> evolution) used a classical illustration: of a stained glass Cathedral
> window. The window, far from distorting the pure light, rather fulfils the
> design of the architect in producing exactly the effect that he desired.
> In Christ,
> Bob Barnett
> -----Original Message-----
> From: Peter Ruest []
> Sent: Friday, September 03, 2004 2:16 PM
> To: Bob Barnett; Glenn Morton; Don Winterstein; George Murphy; Paul Seely
> Cc: D.F.Siemens Jr.; John Burgeson; Moorad Alexanian;
> Subject: Revelation redefined? (was: RE: Seely's Views 2)
> Bob Barnett wrote: "If we allow for imperfection in God's revelation in
> Scripture, then we open a door that I don't think we want to enter...."
> and Don Winterstein answered: "The Bible itself witnesses that it is
> imperfect."
> Bob's statement: "We assume inerrancy in the biblical text - that
> everything claimed by Scripture to be true is indeed true!" was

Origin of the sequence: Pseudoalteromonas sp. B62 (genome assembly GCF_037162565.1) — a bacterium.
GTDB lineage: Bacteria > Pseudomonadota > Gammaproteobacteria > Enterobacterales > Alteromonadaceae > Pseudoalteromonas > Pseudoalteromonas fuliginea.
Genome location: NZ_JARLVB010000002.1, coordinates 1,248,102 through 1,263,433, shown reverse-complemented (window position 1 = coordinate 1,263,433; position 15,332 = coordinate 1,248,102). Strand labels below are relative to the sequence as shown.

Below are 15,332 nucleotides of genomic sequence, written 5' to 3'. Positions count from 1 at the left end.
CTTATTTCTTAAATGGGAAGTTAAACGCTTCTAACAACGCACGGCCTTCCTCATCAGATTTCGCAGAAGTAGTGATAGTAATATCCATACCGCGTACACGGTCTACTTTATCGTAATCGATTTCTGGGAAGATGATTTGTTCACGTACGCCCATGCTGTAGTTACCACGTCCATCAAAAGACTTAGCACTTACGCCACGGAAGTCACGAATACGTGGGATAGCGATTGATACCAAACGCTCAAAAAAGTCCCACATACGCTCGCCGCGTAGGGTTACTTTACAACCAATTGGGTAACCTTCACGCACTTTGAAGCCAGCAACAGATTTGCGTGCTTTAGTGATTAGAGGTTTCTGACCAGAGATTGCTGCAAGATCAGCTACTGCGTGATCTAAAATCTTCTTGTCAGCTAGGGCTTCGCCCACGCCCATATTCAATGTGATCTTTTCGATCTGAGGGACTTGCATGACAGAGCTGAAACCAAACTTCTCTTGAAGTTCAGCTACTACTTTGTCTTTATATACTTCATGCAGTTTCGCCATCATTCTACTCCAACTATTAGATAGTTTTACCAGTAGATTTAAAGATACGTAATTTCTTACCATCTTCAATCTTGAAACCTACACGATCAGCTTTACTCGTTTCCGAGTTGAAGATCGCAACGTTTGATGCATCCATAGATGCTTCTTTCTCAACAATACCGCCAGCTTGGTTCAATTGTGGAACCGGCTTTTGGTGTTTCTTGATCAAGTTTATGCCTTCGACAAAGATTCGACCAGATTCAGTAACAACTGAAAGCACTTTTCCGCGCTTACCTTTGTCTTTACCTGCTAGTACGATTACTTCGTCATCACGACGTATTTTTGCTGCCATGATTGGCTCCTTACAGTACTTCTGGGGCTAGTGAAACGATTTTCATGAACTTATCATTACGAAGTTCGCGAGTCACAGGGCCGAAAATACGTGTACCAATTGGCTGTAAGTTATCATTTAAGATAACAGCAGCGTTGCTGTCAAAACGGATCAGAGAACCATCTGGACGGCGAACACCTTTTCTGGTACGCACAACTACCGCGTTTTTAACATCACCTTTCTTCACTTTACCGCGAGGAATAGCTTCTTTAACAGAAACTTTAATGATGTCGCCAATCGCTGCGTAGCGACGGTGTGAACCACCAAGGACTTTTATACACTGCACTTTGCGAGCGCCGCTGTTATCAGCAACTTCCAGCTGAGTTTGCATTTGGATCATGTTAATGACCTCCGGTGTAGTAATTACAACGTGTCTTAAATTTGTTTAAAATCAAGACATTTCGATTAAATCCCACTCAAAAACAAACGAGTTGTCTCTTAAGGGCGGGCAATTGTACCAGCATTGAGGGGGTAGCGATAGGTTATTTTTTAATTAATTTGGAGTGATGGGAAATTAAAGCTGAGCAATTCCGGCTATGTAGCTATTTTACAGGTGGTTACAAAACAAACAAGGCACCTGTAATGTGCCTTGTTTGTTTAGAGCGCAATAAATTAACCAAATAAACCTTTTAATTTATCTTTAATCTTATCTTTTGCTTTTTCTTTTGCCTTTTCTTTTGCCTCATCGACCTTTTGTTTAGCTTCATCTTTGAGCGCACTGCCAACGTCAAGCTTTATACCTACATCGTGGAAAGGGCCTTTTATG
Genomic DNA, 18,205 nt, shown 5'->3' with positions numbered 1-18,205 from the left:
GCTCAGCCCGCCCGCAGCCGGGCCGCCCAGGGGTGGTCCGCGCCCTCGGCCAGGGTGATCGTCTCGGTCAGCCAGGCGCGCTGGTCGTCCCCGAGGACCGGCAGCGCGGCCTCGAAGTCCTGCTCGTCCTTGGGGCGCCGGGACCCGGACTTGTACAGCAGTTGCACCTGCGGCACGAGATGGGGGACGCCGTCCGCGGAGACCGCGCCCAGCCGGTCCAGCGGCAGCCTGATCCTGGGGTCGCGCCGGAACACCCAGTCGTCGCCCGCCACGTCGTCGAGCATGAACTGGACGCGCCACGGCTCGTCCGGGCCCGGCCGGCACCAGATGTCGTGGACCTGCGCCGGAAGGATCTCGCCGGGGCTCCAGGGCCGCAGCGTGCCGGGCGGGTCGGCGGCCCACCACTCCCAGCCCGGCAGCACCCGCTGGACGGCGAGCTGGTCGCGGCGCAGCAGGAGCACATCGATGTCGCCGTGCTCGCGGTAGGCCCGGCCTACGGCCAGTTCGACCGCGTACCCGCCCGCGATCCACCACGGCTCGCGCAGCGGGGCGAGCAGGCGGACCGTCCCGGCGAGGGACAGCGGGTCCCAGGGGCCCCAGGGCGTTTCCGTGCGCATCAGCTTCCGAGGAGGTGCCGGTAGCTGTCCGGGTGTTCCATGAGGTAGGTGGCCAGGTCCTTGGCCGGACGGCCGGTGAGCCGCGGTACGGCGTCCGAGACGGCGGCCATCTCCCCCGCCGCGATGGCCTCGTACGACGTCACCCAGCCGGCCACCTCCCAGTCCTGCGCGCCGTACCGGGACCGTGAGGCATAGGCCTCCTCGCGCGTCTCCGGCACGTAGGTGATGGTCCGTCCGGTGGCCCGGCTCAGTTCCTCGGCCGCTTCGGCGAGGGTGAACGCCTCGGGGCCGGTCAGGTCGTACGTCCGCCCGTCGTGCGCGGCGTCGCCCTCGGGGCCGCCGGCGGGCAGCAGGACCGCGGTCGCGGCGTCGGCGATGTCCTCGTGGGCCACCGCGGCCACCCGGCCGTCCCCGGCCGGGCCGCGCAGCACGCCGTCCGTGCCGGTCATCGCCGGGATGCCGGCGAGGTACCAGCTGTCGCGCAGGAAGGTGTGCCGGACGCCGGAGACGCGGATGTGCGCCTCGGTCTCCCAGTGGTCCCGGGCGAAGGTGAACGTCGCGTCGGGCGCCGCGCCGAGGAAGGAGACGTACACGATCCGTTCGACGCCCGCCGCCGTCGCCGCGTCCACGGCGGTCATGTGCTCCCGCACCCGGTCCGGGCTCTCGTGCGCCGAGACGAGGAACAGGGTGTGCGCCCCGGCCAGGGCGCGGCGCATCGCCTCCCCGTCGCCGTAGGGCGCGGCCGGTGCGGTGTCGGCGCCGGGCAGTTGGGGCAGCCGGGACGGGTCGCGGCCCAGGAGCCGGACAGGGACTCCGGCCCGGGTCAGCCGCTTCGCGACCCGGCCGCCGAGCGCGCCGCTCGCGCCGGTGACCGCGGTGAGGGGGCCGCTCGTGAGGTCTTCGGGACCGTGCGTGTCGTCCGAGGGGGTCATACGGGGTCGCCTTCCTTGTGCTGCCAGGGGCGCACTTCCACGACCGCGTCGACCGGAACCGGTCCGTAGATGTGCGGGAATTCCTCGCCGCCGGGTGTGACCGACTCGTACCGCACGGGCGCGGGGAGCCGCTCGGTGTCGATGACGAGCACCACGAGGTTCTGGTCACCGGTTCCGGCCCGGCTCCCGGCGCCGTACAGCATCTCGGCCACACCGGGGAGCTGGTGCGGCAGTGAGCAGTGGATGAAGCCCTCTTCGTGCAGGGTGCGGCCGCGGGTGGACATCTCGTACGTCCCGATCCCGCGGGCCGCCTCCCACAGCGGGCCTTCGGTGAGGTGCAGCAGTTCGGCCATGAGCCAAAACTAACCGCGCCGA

> countered by George Murphy with: "& of course like all fundamentalists
> you assume that 'true' = 'accurate historical narrative,' an assumption
> manifestly at odds with many parts of the biblical texts as well as
> common sense. This contributes nothing useful to the discussion."
> As an answer to Glenn Morton, Don wrote: "Glenn, coming as you do from a
> YEC background, you seem to have swallowed the 'Wonderful One-Hoss Shay'
> view of the Bible common to some YECs, namely, that every part of the
> Bible is perfectly created and is as good as every other part."
> What is imperfect - God's revelation in Scripture, or our understanding
> of it? And are there only the two extremes of seeing Scripture as either
> God's verbal dictation or as an odd collection of writings whose "level
> of divine inspiration" is subject to the whims of the readers? At this
> point, the exchange of views seems to have again degenerated to the
> level of black-and-white painting.
> I don't remember having seen any earlier posts of Bob Barnett, but I
> would agree with all he wrote on 31 Aug 2004. It's up to him to tell us